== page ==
We’ve developed a tradition here at The Well where each summer we offer something a little different to our audience — something to support the work of rest, restoration, and preparation that we hope is part of the season’s different rhythms.
This year we are offering our Summer 2021 Visio Divina Series. You can read more about this practice in our introduction to the series. Today, we'll take a close look at a piece by artist Henry Ossawa Tanner.
Henry Ossawa Tanner, "The Good Shepherd," (c. 1930; Smithsonian American Art Museum) Oil on fiberboard. Public domain, via Wikimedia Commons.
Week 5: The Good Shepherd
Questions for visio divina
- As you begin, take a few deep breaths. While we know God is always with us, invite the Holy Spirit to be present and to speak to you afresh in these moments. Spend some time looking at the image. What do you see? Similar to doing Bible study, make as many observations as you can. What do you like or dislike? Why? What questions do you have?
- How does the artist use color, light, style, composition, and material? What do you think the artist wanted to communicate? What stands out to you? Why do you think this is so?
- Read Psalm 23. How does this add to what you are seeing? Is there other Scripture that comes to mind?
- Spend some time reflecting on the Scripture passage and looking again at today’s image. What is God’s invitation to you? What might you need to see, understand, or believe? How does your current life experience intersect with what you are seeing and reflecting on? How might this image help you pray today? What do you want to say to God? Ask from him?
Scripture passage: Psalm 23
A psalm of David.
The LORD is my shepherd, I lack nothing.
He makes me lie down in green pastures,
he leads me beside quiet waters,
he refreshes my soul.
He guides me along the right paths
for his name’s sake.
Even though I walk
through the darkest valley,
I will fear no evil,
for you are with me;
your rod and your staff,
they comfort me.
You prepare a table before me
in the presence of my enemies.
You anoint my head with oil;
my cup overflows.
Surely your goodness and love will follow me
all the days of my life,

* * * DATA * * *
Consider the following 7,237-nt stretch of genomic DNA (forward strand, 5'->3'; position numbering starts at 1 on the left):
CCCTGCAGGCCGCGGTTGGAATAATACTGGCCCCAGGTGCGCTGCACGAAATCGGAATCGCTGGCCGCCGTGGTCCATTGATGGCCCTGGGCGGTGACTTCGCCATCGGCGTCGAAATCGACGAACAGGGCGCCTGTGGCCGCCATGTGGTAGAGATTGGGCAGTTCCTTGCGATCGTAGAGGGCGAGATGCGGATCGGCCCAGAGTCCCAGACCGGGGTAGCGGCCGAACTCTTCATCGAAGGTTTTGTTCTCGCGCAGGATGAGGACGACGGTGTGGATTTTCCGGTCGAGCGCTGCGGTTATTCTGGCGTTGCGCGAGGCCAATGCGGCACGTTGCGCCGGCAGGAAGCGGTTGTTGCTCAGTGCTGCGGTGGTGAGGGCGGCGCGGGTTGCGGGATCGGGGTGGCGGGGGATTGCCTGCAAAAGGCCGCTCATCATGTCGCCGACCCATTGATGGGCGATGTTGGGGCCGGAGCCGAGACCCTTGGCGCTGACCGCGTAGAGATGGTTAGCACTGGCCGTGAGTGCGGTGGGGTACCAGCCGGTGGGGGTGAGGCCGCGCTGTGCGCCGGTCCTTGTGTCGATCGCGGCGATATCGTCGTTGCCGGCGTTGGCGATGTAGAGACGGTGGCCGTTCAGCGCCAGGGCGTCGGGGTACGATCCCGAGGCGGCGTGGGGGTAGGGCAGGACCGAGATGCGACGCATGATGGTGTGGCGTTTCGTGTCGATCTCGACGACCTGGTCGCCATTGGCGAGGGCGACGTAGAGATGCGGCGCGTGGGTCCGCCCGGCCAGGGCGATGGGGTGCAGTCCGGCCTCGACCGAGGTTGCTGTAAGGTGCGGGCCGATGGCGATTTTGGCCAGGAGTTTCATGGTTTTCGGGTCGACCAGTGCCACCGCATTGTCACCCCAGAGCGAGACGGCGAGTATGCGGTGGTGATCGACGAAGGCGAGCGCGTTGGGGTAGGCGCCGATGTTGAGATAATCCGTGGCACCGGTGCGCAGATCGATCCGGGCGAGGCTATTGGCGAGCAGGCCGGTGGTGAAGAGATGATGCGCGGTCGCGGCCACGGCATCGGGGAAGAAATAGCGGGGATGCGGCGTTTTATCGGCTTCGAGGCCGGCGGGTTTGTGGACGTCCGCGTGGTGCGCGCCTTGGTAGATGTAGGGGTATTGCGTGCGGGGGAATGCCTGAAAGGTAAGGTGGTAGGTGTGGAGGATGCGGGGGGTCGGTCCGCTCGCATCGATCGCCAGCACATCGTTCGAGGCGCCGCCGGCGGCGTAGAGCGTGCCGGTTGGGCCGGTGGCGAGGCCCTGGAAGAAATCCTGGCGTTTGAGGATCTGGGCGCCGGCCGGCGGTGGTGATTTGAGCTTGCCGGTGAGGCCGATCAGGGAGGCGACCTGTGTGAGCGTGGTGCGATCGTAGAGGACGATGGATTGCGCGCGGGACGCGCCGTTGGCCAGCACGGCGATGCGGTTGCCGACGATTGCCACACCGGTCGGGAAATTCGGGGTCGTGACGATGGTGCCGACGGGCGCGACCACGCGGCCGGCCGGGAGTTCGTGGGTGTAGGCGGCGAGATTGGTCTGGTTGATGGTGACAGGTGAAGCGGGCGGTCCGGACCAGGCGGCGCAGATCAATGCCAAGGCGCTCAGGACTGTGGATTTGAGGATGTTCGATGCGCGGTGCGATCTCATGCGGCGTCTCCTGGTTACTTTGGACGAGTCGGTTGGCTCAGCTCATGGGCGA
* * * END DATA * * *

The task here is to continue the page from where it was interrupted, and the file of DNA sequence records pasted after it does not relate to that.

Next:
and I will dwell in the house of the LORD
American artist Henry Ossawa Tanner (1859-1937) was born in Pittsburgh, PA, but grew up in Philadelphia where the family moved when he was young. Tanner’s father, Benjamin, was a bishop in the African Methodist Episcopal Church and his mother, Sarah, was born into slavery in Virginia, but escaped to the north via the Underground Railroad. Because of these, faith and activism were a part of his upbringing and are reflected in much of his art.
“The Good Shepherd” also known as “Atlas Mountains, Morocco,” was influenced by a visit Tanner made to this part of the world in 1912. The ominous landscape dominates the piece. The monochromatic coloring adds to the overall effect suggesting a landscape is all it is — were it not for the dual titles which pushes us to look for something else in the painting. And there in the bottom right corner you find him, the shepherd leading his sheep along the dangerous path. The way is hidden to the viewer. A narrow path appears in the upper left of the scene, but how the shepherd and his sheep will get there isn’t clear to us. Though the figure is small, the shepherd seems calm and in control. The sheep huddle together and walk with the shepherd, following his lead along the edge of the cliff, doing what they are supposed to do.
It is significant to me that this painting has two names. Could it be that what captures my attention, even my imagination, as I look at it will affect what I call it? If I am most impressed by the mountains which dominate the landscape, I gravitate toward “Atlas Mountains, Morocco.” If, on the other hand, my gaze keeps coming back to the small shepherd in the corner, I will refer to this piece as “The Good Shepherd.” It is the same in life, isn’t it? Uncertainties, anxieties, even danger loom large around us and influence the way we see and interpret our circumstances. They become all that we can see. It has been a really difficult year and while we hope for an easier go of it in the days ahead, there is still a lot of uncertainty. Injustice, unrest, Covid variants, financial instability (personal and institutional), deep political fissures, unsettling divisions in our communities and the Church. The way forward is not very clear and it looks treacherous in many ways, even impossible. It has been hard to see anything else, hasn’t it? But the eyes of faith invite us to see the Good Shepherd who is always there. Perhaps not as loud and big as we’d like him to be, but he is present doing what he has promised — leading, guiding, protecting, caring. Without minimizing the realities of life and the challenges we face, can we train our eyes to see Jesus in the midst of them? Can we huddle with the other sheep around us, follow Jesus together, and trust him to be our Good Shepherd?
Even when the way goes through
Death Valley [or, as Tanner might say, the Atlas Mountains],
I’m not afraid
when you walk at my side.
Your trusty shepherd’s crook
makes me feel secure.
Jesus, we confess that we are often influenced more by what is going on around and in us than by the truth of who you are and who we are. Thank you that you have called yourself the Good Shepherd and have promised to never leave or forsake us. Give us eyes to see you and hearts to trust and follow you whatever our circumstances. May we also see your goodness and faithful loving kindness which “follows us all the days of our lives.” Thank you for your presence with us now by your Spirit and for the promise of dwelling with you for eternity.
For further study and reflection
Thank you to Dr. Kimberly HIll who pointed me to this version of Psalm 23 by Shane and Shane.
Where is God drawing your vision today? Take a photo and share your thoughts using our hashtag — #visiowell — on Instagram, Twitter, or Facebook.